Migrants' Healthcare Experience: A Meta-Ethnography Review of the Literature.
Luiking ML, Heckemann B, Ali P, Dekker-van Doorn C, Ghosh S, Kydd A, Watson R, Patel H. J Nurs Scholarsh. 2019 Jan;51(1):58-67. doi: 10.1111/jnu.12442. Epub 2018 Nov 2. PMID: 30390377
Purpose: Worldwide, more than 214 million people have left their country of origin. This unprecedented mass migration impacts health care in host countries. This article explores and synthesizes literature on the healthcare experiences of migrants.
Design: A meta-ethnography study of qualitative studies was conducted.
Methods: Eight databases (Medline, the Cumulative Index to Nursing and Allied Health Literature [CINAHL], PsycINFO, Embase, Web of Science, Migration Observatory, National Health Service Scotland Knowledge Network, and Adaptive Spectrum and Signal Alignment [ASSIA]) were searched for relevant full-text articles in English, published between January 2006 and June 2016. Articles were screened against inclusion criteria for eligibility. Included articles were assessed for quality and analyzed using Noblit and Hare's seven-step meta-ethnography process.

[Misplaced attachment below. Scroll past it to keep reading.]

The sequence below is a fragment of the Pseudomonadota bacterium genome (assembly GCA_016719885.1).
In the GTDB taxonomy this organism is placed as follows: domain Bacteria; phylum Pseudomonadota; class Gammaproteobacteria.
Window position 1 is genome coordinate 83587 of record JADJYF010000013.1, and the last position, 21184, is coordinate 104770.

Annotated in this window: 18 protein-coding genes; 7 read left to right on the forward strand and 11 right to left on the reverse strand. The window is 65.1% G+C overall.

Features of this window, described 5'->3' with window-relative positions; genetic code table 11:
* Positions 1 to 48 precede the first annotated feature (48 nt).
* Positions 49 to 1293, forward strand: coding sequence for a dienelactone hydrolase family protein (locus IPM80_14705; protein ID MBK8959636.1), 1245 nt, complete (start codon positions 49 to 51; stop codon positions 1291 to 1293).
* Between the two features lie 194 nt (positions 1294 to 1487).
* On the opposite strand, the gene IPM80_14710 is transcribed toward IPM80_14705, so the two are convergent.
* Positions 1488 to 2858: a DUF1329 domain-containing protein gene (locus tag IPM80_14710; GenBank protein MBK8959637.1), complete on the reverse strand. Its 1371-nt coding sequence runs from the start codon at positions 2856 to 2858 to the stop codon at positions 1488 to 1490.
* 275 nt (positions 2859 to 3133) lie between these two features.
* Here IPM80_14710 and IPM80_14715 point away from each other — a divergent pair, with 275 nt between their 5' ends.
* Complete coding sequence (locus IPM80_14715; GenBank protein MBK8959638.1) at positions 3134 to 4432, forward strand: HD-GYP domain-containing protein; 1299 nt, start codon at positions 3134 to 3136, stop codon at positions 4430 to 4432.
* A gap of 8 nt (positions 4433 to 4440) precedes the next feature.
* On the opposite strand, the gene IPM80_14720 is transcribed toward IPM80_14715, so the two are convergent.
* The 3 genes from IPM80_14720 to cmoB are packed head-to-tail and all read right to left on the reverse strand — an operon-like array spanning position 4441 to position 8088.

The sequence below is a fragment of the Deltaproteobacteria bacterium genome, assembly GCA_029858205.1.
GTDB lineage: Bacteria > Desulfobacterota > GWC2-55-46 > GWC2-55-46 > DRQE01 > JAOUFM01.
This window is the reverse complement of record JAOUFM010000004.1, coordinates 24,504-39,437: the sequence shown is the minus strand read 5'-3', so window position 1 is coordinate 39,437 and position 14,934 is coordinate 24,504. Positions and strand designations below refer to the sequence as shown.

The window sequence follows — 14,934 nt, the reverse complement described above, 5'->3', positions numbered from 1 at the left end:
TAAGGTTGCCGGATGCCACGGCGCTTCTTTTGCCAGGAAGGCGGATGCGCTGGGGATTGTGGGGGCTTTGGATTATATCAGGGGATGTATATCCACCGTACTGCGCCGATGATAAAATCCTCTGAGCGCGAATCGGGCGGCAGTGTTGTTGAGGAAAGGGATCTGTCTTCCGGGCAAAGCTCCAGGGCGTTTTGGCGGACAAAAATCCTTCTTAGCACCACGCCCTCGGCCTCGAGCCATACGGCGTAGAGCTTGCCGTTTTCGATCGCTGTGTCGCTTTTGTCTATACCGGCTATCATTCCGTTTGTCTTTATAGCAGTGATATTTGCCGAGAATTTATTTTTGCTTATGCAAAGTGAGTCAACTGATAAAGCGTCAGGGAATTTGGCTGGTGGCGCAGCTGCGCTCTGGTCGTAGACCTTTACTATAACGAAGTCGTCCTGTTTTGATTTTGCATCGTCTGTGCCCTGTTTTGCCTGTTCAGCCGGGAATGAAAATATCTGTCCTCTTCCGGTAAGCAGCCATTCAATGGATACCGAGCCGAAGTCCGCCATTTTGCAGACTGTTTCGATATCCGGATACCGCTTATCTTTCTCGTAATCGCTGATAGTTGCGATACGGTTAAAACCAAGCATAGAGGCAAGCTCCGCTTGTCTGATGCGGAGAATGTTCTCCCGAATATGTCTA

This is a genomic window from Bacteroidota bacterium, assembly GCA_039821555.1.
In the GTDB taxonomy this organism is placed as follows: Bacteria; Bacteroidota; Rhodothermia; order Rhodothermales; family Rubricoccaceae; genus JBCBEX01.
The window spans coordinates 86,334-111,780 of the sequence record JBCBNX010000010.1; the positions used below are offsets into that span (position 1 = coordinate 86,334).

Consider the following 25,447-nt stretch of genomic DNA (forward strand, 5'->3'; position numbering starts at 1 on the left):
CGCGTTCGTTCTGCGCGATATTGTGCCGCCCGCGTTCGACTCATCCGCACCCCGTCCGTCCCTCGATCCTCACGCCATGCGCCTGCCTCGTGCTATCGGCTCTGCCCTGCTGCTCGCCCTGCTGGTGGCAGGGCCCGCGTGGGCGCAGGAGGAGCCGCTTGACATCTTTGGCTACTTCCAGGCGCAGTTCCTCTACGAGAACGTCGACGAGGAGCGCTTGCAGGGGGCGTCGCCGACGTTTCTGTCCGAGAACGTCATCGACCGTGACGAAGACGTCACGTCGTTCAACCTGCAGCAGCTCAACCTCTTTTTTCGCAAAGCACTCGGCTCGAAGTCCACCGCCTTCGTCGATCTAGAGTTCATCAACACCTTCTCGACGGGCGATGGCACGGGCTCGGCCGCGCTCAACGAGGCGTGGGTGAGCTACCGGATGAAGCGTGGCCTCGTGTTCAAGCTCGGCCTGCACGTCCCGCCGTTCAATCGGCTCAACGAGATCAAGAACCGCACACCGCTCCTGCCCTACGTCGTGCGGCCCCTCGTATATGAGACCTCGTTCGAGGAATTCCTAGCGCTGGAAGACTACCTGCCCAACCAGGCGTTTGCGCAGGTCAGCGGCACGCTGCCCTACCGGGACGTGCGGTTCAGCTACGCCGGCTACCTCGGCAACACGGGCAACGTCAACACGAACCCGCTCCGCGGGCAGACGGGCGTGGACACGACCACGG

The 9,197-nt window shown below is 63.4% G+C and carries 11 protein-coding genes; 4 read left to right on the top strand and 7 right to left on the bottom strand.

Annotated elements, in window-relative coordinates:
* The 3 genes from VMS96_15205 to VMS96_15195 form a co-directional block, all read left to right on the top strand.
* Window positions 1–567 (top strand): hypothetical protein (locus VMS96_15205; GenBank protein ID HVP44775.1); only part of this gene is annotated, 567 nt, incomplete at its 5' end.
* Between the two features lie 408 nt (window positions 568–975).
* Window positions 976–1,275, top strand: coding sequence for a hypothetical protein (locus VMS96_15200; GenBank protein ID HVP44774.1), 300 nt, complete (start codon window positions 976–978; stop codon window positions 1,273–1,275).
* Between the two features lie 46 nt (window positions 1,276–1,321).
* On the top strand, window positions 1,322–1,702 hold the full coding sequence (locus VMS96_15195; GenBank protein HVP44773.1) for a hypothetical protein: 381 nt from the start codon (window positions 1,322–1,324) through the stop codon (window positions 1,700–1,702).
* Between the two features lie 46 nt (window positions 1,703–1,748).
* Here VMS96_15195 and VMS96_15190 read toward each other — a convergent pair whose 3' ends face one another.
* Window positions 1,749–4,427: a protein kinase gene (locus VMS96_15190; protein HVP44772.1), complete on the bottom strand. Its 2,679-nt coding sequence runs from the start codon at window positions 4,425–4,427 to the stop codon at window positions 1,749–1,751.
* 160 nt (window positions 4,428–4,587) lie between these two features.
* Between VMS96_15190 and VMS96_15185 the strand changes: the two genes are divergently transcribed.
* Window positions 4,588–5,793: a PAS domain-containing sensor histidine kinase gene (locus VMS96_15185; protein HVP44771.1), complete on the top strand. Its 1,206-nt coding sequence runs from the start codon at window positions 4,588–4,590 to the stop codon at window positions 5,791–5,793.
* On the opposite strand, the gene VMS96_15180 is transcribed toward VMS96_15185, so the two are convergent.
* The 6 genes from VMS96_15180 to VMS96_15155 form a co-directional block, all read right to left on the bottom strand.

Findings: Twenty-seven studies were included in the review. Five key contextualization dimensions were identified: personal factors, the healthcare system, accessing healthcare, the encounter, and the healthcare experience. These five areas all underlined the uniqueness of each individual migrant, emphasizing the need to treat a person rather than a population. Within a true person-centered approach, the individual's cultural background is fundamental to effective care.
Conclusions: From the findings, a model has been designed using the five dimensions and grounded in a person-centered care approach. This may help healthcare providers to identify weak points, as well as to improve the organization and healthcare professionals' ability to provide person-centered care to migrant patients.
Clinical relevance: The proposed model facilitates identification of points of weakness in the care of migrant patients. Employing a person-centered care approach may contribute to improve health outcomes for migrant patients.
Keywords: Cultural diversity; Ethnography; Health education; Nurse patient relationship; Quality of services.